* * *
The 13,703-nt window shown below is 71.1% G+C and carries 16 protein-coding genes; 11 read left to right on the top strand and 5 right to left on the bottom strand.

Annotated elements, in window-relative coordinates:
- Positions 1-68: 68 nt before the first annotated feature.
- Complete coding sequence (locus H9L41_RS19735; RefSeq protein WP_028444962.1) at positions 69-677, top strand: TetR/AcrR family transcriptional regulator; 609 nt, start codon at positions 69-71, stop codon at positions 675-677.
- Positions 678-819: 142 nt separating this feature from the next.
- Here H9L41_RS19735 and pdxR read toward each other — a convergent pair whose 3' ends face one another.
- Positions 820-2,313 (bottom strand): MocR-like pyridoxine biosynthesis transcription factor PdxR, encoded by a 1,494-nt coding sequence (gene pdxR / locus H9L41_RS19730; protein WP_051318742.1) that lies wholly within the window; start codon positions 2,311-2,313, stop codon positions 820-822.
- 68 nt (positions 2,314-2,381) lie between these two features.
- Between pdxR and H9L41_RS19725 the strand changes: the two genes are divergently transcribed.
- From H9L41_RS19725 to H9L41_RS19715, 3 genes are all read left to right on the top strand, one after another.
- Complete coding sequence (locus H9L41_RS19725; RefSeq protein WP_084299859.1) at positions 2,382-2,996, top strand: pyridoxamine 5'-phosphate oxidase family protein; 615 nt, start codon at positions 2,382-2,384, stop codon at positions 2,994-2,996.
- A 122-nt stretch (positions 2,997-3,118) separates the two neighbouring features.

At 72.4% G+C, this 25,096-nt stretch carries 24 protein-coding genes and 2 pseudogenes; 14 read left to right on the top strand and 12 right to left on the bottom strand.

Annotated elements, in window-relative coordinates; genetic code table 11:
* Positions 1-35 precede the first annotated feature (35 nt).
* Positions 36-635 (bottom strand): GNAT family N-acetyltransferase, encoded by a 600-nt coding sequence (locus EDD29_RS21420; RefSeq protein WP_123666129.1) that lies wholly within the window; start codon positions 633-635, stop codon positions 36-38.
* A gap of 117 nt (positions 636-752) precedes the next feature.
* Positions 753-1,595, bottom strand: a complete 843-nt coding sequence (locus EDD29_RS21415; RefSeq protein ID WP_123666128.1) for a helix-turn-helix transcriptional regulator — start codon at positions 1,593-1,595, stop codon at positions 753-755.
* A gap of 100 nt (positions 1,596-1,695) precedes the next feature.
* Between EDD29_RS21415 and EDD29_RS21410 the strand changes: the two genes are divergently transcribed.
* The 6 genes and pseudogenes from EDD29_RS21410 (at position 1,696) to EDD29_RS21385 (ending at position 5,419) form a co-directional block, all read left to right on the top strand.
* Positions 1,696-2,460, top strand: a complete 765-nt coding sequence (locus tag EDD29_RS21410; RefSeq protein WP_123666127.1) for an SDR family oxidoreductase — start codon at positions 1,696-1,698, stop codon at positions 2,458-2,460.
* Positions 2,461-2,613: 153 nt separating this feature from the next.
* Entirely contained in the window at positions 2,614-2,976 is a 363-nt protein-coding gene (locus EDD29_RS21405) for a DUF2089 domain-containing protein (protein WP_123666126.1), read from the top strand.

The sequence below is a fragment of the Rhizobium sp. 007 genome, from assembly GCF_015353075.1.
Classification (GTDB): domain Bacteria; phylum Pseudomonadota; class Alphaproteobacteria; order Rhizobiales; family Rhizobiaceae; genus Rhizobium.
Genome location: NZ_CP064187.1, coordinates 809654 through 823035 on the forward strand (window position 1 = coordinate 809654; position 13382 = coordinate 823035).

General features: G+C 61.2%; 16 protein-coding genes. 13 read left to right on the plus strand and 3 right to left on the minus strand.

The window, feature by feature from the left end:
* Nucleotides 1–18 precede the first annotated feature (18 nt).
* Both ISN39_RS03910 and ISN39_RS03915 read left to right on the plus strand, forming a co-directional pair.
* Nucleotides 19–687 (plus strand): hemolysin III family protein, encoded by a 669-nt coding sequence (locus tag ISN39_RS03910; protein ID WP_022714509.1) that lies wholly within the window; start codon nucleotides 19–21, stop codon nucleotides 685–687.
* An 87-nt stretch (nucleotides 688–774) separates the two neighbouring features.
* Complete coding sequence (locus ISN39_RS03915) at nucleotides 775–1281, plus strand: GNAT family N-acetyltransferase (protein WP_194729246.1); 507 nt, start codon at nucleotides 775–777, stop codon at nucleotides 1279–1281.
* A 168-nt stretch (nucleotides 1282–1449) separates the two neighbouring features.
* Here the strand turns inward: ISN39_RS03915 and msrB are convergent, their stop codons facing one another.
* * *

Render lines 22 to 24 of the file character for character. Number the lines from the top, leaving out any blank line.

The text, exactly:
* Positions 1,696-2,460, top strand: a complete 765-nt coding sequence (locus tag EDD29_RS21410; RefSeq protein WP_123666127.1) for an SDR family oxidoreductase — start codon at positions 1,696-1,698, stop codon at positions 2,458-2,460.
* Positions 2,461-2,613: 153 nt separating this feature from the next.
* Entirely contained in the window at positions 2,614-2,976 is a 363-nt protein-coding gene (locus EDD29_RS21405) for a DUF2089 domain-containing protein (protein WP_123666126.1), read from the top strand.